People often have an idea for a start-up or dream of breaking out and starting their own business. But how do you know whether to take the plunge or even what’s involved? We’ve put together an overview of the most important considerations for those looking to start a business.
Viable Business Idea
The first and most important step is determining whether you have a good business idea that is likely to succeed and be financially viable. Plenty of ideas sound good when you’re talking with your friends but is there a market for your goods or services, how will you differentiate yourself from competitors, will you be able to run an adequate profit margin?
Business.govt.nz has information on how to prepare a business plan and think through whether your business idea is viable (see here). It’s best to get specific advice from a professional business advisor or a successful business person as to whether your business will work, particularly if you are planning on investing significant personal money into the business.
The second step is determining how you can fund your business. Establishing a business comes with significant start-up costs and you can only have an accurate idea of how much these costs will be if you have properly worked through a business plan and the business’ financial viability.
There is a wide range of funding options, such as funding it yourself, bank loans, venture capital, crowd-funding, taking on an investor as a business partner, government or small business grants, and others. Each option has different consequences such as the risk of losing your own money if the business doesn’t succeed, having to give over a share of your business to an investor, and interests rates on lending. It is crucial to do due diligence and get professional advice on the pros and cons of funding arrangements before agreeing to anything.
Does COVID-19 mean that you shouldn’t start a new business? No. But you should consider how COVID-19 would affect your business and whether you can operate while restrictions are in place. Some businesses, particularly those operating remotely with online ordering, are actually seeing increased business in the time of COVID-19. However many businesses are struggling.
An important step (which is often overlooked) is determining the best structure for your business. There are obvious options – sole trader or a company – and those less well known to the average person – partnership, limited partnership, trading trust. Each structure significantly differs on whether a separate legal entity is actually created, whether there are personal protections, tax implications, and set-up and ongoing administration and reporting requirements.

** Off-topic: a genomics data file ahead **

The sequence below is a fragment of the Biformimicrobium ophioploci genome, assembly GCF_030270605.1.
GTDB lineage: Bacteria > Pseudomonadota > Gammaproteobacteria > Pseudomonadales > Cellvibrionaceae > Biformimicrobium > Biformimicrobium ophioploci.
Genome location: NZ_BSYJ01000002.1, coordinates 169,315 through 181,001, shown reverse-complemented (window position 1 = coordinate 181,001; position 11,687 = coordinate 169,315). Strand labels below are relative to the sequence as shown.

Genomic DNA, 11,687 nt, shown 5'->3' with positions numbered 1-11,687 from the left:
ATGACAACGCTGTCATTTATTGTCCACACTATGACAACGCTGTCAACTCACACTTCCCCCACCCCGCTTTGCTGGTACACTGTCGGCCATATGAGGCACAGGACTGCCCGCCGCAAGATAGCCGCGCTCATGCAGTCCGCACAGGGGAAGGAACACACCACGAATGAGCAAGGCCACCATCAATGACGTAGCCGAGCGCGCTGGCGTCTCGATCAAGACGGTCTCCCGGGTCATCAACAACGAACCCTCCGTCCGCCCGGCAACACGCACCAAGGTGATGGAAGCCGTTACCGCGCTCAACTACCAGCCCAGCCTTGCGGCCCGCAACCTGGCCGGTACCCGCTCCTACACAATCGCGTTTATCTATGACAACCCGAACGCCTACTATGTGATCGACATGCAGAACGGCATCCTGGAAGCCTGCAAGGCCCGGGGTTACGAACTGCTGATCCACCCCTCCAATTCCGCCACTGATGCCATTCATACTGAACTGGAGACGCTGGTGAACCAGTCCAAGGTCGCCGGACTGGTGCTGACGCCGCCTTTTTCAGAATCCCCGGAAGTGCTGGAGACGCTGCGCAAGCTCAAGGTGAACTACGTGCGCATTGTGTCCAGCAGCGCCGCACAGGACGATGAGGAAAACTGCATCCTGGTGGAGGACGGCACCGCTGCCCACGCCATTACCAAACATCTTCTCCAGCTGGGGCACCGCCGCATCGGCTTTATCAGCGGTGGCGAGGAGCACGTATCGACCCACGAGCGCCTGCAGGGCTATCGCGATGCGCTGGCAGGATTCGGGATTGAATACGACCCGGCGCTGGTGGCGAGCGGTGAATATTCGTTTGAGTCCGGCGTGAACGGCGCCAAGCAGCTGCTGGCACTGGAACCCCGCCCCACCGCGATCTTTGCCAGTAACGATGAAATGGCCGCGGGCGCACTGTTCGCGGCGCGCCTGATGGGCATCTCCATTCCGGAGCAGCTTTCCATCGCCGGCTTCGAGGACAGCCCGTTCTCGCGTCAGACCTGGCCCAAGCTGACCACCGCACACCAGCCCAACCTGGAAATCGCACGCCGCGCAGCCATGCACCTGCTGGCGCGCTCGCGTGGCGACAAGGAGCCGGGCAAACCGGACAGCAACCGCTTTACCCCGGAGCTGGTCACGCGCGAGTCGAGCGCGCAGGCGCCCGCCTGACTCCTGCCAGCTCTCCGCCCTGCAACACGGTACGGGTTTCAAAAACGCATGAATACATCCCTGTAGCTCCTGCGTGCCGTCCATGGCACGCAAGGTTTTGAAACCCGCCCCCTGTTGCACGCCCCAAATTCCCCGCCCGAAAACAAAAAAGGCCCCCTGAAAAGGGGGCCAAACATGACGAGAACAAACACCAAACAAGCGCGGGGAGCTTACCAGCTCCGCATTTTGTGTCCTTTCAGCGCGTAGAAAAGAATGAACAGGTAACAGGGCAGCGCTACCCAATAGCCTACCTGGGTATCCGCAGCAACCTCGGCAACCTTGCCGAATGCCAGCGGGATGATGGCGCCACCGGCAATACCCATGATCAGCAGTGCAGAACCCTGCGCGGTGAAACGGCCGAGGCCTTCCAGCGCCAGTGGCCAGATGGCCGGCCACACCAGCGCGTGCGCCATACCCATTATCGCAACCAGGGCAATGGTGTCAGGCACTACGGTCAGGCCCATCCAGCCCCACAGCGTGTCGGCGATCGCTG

Having the right structure and knowing how to optimise it and use it effectively is essential to business success. Professional legal (and ideally also accounting) advice is needed to know which structure will be best for your specific situation. Any time and money spent getting this right at the outset is well worth it (and much cheaper and easier than trying to correct it later on).
The Next Phase
After completing the steps above:
- Develop the business name and logo. Consider whether trademark protection is needed. Check what business names are already in use and what domain names are available.
- Compliance. Get an IRD number, register for GST, check what regulations and health and safety requirements affect your business and how will you comply.
- Key Agreements. Have the necessary agreements with customers and suppliers prepared, such as terms of trade, terms and conditions, supply agreements.
- Premises. Securing a lease for your business premises. A lease is often the biggest financial obligation a new business takes on so it is crucial not to sign whatever is put in front of you without seeking advice.
This article is a summary only. It is not specific legal advice and must not be relied on as legal or business advice. We recommend seeking specific legal advice and also accounting and tax advice before starting a business.
If you have any questions about setting up a business, please get in touch with a member of our Commercial Law team.
Author: Rochelle Farmer
Rochelle's work focuses on commercial matters and company and partnership law. She undertakes commercial property transactions, drafting and reviewing commercial agreements, selling and purchasing businesses, and other matters.
Rochelle’s broad experience in corporate and commercial law, employment law, privacy, and health and safety gives her a unique overview from which to provide thorough and pragmatic advice.